With the nominations for this year’s Grammy Awards causing outrage online, we take a look back at the 61st edition of the annual award ceremony, where Kacey Musgraves beat Janelle Monáe for the prestigious album of the year award.
Before reading this article, you may want to catch up on the respective album reviews for both artists by following the links below:
The nominations for the 63rd annual Grammy Awards have just been announced (Tuesday 24th 2020) and fans online per usual have been livid. Notable ‘snubs’ (artists receiving little to no recognition for their services to music) this year include the Korean megaboy-band BTS, Japanese-born British pop newcomer Rina Sawayama, and perhaps most shockingly of all: global superstar The Weeknd.
But to followers of the notorious awards ceremony this news will not come as a shock, and this is due to the increasing disparity between music critics, fans, and Grammy judges over the years. As such I shall breakdown the nominations and awards for two of my favourite artists in a particularly memorable year: Janelle Monáe and Kacey Musgraves at the 2018 award show.
1. Best Music Video
Pynk (feat. Grimes) by Janelle Monáe – LOST
‘Pynk‘ is a minimalist electronic feminist pop anthem that feels all the more sweeter in a post Trump era. Having previously collaborated with Grimes for 2015’s ‘Venus Fly’, the duo prove that two bold flavours can mix together exceptionally well. Whilst Grimes’ physical presence in both the song and video for ‘Pynk‘ is much more understated, the aesthetic influence of Grimes musically is very apparent. Yet none of this solely led Monáe to a Grammy nomination.
It is the video for ‘Pynk‘ and its portrayal of what it means to be a free queer woman that earned her the Grammy nomination, and the attention to detail in the production of both the video and the song are immaculate. The fashion choices throughout are used to express femininity and make a statement on womens’ bodies, especially the eye-catching and iconic ‘vagina pants’ from Dutch designer Duran Lantink. Notice how not all of the women are wearing these pants, and this I believe is a reference to how being a woman is so much more than what is or is not between your legs. Further extreme yet avant-garde fashion silhouettes seen throughout the video are reminiscent of the oversized shapes presented by Comme des Garçons under Rei Kawakubo, and the colour editing and choreography are perfectly used in tandem with the bold choices to exaggerate and summarise Monáe’s witty and playful approach to femininity, gender, and sex.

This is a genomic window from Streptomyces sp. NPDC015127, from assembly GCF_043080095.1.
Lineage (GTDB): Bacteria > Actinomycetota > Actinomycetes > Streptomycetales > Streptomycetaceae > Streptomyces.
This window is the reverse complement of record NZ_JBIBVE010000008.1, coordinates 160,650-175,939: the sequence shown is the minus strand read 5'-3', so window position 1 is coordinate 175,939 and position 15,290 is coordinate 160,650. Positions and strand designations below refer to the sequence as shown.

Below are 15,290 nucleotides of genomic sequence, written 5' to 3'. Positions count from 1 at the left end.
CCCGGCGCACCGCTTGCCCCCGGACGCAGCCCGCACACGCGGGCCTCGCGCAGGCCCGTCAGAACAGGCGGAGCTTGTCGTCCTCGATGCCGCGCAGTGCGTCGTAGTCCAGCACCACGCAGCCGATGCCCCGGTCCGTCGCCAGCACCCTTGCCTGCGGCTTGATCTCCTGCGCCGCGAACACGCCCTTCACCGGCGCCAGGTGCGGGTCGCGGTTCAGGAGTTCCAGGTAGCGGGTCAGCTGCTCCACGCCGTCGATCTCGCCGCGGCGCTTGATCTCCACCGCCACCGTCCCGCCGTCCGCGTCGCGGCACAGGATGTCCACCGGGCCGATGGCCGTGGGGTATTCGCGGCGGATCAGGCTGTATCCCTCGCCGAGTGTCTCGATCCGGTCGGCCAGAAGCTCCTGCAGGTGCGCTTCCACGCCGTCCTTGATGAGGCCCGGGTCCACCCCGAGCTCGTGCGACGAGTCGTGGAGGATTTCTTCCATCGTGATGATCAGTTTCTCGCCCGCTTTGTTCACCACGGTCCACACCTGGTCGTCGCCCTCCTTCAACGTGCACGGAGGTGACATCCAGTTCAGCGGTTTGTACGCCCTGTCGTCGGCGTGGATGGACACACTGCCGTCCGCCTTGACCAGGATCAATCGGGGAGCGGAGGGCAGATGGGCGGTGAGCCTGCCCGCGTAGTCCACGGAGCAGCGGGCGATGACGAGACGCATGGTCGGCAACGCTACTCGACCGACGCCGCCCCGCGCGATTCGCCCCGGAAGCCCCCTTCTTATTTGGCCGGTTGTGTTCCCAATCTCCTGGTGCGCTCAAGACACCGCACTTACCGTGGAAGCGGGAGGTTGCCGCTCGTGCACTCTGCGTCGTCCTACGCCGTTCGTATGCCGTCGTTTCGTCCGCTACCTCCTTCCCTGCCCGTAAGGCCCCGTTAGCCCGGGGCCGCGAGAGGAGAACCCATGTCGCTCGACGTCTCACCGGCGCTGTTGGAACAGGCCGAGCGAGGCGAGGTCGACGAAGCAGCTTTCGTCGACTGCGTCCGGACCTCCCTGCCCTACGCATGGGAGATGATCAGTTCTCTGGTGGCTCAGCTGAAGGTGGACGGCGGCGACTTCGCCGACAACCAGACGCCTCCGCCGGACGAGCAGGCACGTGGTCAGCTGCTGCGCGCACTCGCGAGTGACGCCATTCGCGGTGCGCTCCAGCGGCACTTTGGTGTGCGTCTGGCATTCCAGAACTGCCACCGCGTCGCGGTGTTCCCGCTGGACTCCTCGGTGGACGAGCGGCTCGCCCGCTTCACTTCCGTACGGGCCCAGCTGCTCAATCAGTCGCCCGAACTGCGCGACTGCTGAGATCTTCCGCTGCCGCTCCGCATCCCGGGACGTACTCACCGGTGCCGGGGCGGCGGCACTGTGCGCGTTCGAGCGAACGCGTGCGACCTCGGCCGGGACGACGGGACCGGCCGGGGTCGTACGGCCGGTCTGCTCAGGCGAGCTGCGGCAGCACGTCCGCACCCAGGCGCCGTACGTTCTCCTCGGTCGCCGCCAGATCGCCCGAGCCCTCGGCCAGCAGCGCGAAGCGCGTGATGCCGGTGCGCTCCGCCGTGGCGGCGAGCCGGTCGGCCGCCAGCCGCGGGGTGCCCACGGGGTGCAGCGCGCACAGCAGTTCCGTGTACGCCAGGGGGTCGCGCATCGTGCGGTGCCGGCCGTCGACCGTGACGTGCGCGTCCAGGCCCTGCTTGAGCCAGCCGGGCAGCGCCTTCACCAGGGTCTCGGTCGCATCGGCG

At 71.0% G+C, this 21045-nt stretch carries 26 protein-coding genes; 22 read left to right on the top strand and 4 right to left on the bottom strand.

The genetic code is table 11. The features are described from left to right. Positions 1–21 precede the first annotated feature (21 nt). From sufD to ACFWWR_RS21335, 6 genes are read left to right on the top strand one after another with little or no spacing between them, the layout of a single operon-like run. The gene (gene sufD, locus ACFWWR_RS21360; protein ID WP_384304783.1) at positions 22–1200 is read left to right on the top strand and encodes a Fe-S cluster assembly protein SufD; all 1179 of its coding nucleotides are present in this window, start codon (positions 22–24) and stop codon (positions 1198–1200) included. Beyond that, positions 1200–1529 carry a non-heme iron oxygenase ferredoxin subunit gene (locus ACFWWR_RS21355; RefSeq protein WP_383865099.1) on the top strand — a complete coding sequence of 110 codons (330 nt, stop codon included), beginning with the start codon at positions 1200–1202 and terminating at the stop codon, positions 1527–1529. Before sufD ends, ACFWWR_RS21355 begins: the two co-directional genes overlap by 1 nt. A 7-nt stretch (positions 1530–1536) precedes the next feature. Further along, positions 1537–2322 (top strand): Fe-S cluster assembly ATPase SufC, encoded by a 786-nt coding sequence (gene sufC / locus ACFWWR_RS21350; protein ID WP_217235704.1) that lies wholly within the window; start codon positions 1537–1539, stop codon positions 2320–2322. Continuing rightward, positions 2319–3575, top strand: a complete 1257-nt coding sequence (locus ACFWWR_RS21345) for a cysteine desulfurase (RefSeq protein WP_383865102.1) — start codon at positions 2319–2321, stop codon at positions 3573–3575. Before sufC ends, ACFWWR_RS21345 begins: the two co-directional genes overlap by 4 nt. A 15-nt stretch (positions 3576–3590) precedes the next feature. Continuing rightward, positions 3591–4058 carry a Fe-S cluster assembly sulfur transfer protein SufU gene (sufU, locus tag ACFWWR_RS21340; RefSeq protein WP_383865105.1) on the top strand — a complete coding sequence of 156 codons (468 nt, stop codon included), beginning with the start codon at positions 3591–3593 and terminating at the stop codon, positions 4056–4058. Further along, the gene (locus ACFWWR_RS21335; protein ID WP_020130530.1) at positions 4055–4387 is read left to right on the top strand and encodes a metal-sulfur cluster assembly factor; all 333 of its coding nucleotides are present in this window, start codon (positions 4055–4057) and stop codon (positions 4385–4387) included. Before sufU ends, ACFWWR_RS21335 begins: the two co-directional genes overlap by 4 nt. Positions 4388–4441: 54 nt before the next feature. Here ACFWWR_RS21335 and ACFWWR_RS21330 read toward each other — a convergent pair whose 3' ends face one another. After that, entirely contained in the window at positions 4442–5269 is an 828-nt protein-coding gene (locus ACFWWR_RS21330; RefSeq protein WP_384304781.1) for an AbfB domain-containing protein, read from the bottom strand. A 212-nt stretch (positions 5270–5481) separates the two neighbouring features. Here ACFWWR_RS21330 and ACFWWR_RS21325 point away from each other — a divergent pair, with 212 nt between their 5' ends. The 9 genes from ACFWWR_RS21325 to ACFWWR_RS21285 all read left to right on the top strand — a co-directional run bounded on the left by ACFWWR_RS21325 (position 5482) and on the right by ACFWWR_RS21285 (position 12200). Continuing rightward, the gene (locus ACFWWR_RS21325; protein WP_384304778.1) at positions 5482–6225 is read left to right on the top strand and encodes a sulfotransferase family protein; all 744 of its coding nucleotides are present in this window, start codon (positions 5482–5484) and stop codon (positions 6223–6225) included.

Despite all this, Monáe faced extremely tough competition in the Best Music Video category this year, with her playful sex-positive and pro-feminist art ultimately losing to the bold and politically challenging video for ‘This Is America‘ by Childish Gambino. Gambino is the stage name for SNL Actor/Comedian turned musician Donald Glover, who won four awards that night for ‘This Is America‘ alone due to it being a catalyst for an increased demand for gun control throughout North America.
2. Best Country Song
Space Cowboy by Kacey Musgraves – WON
We contrast the visual talent of Monáe with an artist who I believe has some of the worst music videos ever to grace our screens. I’m talking of course about Kacey Musgraves who only received nominations for her songs. I say this as a huge fan of hers, and this video isn’t terrible compared to her others, but please do yourself a favour and avoid her Youtube channel.